LAWRENCEVILLE — The third time was the charm for the Dacula Congregation of Jehovah’s Witnesses, a church whose request to build a worship center in a rural area was approved Tuesday after years of requests.
According to attorney Marian Adeimy, the church believed it had the right to build on the Ace McMillian Road property when it purchased it seven years ago, but the classification of the road as a minor collector street stood in the way of allowing the right. Adeimy said the classification was incorrect, but others disagreed.
Twice, commissioners denied a special use permit — in 2007 and 2011 — but Adeimy said the congregation has agreed to build a 5,000-square-foot facility, half of its initial request.
“The congregation has been denied its legal constitutional right to worship on its own property,” Adeimy said. “This is a small community church which is in keeping with the area.”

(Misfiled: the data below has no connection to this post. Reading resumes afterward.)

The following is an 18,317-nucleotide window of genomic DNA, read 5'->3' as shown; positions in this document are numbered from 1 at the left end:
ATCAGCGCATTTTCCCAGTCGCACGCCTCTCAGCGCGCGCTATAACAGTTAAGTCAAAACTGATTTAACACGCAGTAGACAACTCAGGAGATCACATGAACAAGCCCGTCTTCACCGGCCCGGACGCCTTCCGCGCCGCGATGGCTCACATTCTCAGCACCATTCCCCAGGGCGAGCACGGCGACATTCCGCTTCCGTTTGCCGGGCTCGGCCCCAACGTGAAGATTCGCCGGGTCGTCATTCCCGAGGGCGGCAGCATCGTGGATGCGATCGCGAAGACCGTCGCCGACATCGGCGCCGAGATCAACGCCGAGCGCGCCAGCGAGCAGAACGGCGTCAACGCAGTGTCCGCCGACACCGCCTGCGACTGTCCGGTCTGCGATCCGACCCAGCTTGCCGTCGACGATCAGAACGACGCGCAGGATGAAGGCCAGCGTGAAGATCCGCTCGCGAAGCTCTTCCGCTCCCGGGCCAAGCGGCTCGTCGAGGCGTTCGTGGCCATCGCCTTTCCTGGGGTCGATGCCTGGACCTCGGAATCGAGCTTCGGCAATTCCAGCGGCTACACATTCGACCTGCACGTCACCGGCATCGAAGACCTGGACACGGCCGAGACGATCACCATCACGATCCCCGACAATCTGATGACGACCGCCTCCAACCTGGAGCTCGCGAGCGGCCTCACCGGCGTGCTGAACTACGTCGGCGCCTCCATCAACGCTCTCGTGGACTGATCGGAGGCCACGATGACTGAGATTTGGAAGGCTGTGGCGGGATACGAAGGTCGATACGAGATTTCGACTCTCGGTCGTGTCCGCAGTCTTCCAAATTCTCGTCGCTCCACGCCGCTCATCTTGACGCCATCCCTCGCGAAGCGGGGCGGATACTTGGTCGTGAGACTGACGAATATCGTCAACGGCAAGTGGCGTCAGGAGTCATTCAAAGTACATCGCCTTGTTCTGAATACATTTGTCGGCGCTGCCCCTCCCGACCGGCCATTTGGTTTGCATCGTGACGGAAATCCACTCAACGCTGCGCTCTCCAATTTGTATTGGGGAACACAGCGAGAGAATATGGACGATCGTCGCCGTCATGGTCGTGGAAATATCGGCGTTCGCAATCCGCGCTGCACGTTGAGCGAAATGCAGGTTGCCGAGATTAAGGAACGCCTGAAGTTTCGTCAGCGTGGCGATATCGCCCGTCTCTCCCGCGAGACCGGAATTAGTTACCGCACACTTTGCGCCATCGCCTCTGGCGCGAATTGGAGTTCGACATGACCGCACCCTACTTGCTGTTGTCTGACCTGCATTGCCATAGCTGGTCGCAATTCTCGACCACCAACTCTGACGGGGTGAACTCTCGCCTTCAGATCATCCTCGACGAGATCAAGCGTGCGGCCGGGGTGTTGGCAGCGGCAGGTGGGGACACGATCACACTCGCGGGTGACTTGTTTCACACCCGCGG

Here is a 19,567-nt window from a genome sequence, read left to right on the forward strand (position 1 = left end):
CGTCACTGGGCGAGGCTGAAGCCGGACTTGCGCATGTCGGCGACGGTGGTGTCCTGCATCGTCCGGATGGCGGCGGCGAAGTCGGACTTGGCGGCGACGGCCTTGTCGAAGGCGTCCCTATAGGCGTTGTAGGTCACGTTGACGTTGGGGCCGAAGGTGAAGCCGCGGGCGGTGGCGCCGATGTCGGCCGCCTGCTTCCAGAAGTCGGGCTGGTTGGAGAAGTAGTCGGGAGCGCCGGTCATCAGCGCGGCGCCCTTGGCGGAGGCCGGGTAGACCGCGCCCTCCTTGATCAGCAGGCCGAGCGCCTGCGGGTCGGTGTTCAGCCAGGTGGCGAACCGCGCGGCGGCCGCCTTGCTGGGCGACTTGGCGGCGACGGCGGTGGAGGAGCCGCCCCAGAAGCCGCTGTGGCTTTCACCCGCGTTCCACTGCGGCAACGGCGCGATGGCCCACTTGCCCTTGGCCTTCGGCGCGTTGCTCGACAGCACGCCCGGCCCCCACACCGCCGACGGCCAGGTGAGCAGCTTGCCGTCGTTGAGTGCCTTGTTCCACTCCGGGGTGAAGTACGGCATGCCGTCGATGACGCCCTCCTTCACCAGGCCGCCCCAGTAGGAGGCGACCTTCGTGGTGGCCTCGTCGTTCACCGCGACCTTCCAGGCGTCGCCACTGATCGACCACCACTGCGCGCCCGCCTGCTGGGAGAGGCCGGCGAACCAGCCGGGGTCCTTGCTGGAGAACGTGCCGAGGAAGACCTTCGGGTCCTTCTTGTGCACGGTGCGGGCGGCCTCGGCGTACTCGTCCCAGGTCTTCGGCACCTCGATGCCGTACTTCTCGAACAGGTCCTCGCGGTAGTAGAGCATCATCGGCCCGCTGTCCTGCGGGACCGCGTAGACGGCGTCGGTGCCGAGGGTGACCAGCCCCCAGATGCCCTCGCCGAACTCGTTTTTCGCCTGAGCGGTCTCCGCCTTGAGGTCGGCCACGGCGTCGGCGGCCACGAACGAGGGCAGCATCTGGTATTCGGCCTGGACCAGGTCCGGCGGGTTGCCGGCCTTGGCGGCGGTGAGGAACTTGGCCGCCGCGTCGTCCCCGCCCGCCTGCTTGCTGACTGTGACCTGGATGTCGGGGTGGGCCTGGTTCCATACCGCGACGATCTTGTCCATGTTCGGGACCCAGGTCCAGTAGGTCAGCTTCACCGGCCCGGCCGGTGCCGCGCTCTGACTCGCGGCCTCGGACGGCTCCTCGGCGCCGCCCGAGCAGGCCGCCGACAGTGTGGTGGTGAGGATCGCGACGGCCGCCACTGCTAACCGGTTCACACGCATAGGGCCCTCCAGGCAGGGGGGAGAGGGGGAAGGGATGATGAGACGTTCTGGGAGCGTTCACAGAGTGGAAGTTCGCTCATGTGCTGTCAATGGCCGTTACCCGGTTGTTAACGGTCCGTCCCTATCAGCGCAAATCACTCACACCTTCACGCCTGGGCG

Nearby homeowners balked at the proposal, saying the church would hurt the tranquil estate home area, where horses often traverse the road.
“It takes away our right to peaceful enjoyment of our property,” said Betsy Strauss, a real estate agent who said estates on average lose $100,000 of their value when a church opens adjacent to the property. “We will be damaged.”
Gwinnett commissioners added conditions to the special use permit, which would attempt to mitigate the lighting concerns of the neighbors and to match the rural character of the area.
But the homeowners said they were very disappointed in the decision, especially in the buffers applied to the site, and could consider a lawsuit.
“It’s beyond horrible,” said Linda Stringer. “We don’t understand why this happened.”